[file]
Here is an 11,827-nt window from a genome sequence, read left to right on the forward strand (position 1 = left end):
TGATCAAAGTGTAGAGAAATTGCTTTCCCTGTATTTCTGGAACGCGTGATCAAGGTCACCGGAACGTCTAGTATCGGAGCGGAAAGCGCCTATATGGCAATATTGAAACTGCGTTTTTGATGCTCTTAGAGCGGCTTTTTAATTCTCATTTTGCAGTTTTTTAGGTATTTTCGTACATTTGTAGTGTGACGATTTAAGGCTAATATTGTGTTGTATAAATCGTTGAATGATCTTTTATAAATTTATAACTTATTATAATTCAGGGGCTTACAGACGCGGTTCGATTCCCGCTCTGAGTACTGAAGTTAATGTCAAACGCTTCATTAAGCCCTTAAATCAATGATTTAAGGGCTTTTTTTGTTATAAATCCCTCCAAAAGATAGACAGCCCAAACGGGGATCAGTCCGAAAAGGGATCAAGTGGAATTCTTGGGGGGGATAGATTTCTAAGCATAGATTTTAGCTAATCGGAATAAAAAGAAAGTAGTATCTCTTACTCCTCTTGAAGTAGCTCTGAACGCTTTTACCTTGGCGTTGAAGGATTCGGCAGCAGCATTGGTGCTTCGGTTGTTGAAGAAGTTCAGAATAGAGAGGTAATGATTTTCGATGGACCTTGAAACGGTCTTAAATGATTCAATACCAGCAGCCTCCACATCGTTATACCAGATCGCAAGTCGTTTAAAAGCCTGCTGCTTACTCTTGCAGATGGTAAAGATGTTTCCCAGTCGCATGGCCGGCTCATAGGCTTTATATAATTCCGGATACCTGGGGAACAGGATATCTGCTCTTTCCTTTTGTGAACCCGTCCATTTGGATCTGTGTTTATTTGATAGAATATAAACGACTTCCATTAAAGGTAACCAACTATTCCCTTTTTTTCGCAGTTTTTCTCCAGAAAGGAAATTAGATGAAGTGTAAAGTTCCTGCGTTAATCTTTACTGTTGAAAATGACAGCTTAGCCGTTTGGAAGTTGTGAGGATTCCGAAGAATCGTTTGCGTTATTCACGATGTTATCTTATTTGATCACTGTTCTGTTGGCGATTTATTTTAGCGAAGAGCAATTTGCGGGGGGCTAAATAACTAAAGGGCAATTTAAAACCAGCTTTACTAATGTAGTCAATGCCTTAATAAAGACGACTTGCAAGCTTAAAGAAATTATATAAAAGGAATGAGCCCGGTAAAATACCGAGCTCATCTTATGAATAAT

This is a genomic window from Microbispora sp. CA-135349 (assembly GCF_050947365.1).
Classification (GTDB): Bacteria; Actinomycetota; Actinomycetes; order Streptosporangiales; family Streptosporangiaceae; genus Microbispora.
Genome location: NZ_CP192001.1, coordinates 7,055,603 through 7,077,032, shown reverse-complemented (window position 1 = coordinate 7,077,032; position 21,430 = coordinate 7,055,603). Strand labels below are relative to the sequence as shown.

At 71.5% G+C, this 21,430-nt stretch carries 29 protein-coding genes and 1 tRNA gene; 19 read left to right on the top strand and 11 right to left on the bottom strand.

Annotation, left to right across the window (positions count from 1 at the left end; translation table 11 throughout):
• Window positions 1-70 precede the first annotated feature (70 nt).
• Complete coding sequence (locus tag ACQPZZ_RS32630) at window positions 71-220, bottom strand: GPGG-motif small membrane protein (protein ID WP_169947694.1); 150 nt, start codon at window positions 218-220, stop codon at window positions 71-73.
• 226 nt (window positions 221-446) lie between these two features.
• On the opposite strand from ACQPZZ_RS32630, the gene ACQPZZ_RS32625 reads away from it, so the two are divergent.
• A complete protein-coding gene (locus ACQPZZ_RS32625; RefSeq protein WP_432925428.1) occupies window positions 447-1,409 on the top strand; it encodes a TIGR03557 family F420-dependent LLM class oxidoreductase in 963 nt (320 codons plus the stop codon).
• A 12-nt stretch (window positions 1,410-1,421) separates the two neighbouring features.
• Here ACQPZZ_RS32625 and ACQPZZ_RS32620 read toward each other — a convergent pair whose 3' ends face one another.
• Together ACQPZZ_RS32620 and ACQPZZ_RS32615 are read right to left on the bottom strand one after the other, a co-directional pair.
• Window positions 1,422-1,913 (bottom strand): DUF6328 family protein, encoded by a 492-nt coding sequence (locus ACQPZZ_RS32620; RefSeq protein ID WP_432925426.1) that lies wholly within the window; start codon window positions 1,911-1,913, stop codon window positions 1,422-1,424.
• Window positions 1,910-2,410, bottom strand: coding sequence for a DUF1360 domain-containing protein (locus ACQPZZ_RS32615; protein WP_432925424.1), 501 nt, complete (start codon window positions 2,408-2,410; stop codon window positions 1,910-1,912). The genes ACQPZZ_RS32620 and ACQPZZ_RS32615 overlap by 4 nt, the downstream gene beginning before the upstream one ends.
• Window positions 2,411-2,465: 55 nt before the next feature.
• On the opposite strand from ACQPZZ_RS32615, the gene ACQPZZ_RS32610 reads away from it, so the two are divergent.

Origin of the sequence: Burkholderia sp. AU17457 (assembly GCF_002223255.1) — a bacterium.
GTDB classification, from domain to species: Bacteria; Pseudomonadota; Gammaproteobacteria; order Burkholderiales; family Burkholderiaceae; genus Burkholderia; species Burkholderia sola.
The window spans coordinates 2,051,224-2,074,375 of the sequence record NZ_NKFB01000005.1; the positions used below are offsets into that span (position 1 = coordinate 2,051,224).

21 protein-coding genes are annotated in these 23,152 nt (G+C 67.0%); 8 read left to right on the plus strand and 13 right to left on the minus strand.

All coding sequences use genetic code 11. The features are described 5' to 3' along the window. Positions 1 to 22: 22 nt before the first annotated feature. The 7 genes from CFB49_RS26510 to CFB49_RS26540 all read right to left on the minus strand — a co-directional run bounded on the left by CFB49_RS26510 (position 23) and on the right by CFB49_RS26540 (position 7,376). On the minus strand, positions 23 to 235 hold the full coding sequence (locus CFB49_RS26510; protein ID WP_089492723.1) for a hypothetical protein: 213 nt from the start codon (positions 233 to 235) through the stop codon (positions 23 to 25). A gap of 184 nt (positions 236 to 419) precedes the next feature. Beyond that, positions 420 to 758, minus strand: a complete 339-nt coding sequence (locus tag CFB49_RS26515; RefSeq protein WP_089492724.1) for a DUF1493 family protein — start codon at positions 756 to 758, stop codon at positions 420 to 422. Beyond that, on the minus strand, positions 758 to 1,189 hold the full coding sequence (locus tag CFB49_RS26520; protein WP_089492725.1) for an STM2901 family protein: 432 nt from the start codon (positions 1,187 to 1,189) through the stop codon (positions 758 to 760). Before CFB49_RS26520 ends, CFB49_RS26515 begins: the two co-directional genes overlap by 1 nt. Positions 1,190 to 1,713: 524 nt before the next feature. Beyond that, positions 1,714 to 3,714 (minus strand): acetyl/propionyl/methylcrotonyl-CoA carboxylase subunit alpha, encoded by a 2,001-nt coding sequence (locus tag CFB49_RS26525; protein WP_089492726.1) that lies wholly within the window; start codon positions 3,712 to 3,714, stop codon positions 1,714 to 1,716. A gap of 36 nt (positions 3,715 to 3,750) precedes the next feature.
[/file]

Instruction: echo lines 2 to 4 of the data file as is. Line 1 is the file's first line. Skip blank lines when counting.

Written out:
TGATCAAAGTGTAGAGAAATTGCTTTCCCTGTATTTCTGGAACGCGTGATCAAGGTCACCGGAACGTCTAGTATCGGAGCGGAAAGCGCCTATATGGCAATATTGAAACTGCGTTTTTGATGCTCTTAGAGCGGCTTTTTAATTCTCATTTTGCAGTTTTTTAGGTATTTTCGTACATTTGTAGTGTGACGATTTAAGGCTAATATTGTGTTGTATAAATCGTTGAATGATCTTTTATAAATTTATAACTTATTATAATTCAGGGGCTTACAGACGCGGTTCGATTCCCGCTCTGAGTACTGAAGTTAATGTCAAACGCTTCATTAAGCCCTTAAATCAATGATTTAAGGGCTTTTTTTGTTATAAATCCCTCCAAAAGATAGACAGCCCAAACGGGGATCAGTCCGAAAAGGGATCAAGTGGAATTCTTGGGGGGGATAGATTTCTAAGCATAGATTTTAGCTAATCGGAATAAAAAGAAAGTAGTATCTCTTACTCCTCTTGAAGTAGCTCTGAACGCTTTTACCTTGGCGTTGAAGGATTCGGCAGCAGCATTGGTGCTTCGGTTGTTGAAGAAGTTCAGAATAGAGAGGTAATGATTTTCGATGGACCTTGAAACGGTCTTAAATGATTCAATACCAGCAGCCTCCACATCGTTATACCAGATCGCAAGTCGTTTAAAAGCCTGCTGCTTACTCTTGCAGATGGTAAAGATGTTTCCCAGTCGCATGGCCGGCTCATAGGCTTTATATAATTCCGGATACCTGGGGAACAGGATATCTGCTCTTTCCTTTTGTGAACCCGTCCATTTGGATCTGTGTTTATTTGATAGAATATAAACGACTTCCATTAAAGGTAACCAACTATTCCCTTTTTTTCGCAGTTTTTCTCCAGAAAGGAAATTAGATGAAGTGTAAAGTTCCTGCGTTAATCTTTACTGTTGAAAATGACAGCTTAGCCGTTTGGAAGTTGTGAGGATTCCGAAGAATCGTTTGCGTTATTCACGATGTTATCTTATTTGATCACTGTTCTGTTGGCGATTTATTTTAGCGAAGAGCAATTTGCGGGGGGCTAAATAACTAAAGGGCAATTTAAAACCAGCTTTACTAATGTAGTCAATGCCTTAATAAAGACGACTTGCAAGCTTAAAGAAATTATATAAAAGGAATGAGCCCGGTAAAATACCGAGCTCATCTTATGAATAAT

This is a genomic window from Microbispora sp. CA-135349 (assembly GCF_050947365.1).
Classification (GTDB): Bacteria; Actinomycetota; Actinomycetes; order Streptosporangiales; family Streptosporangiaceae; genus Microbispora.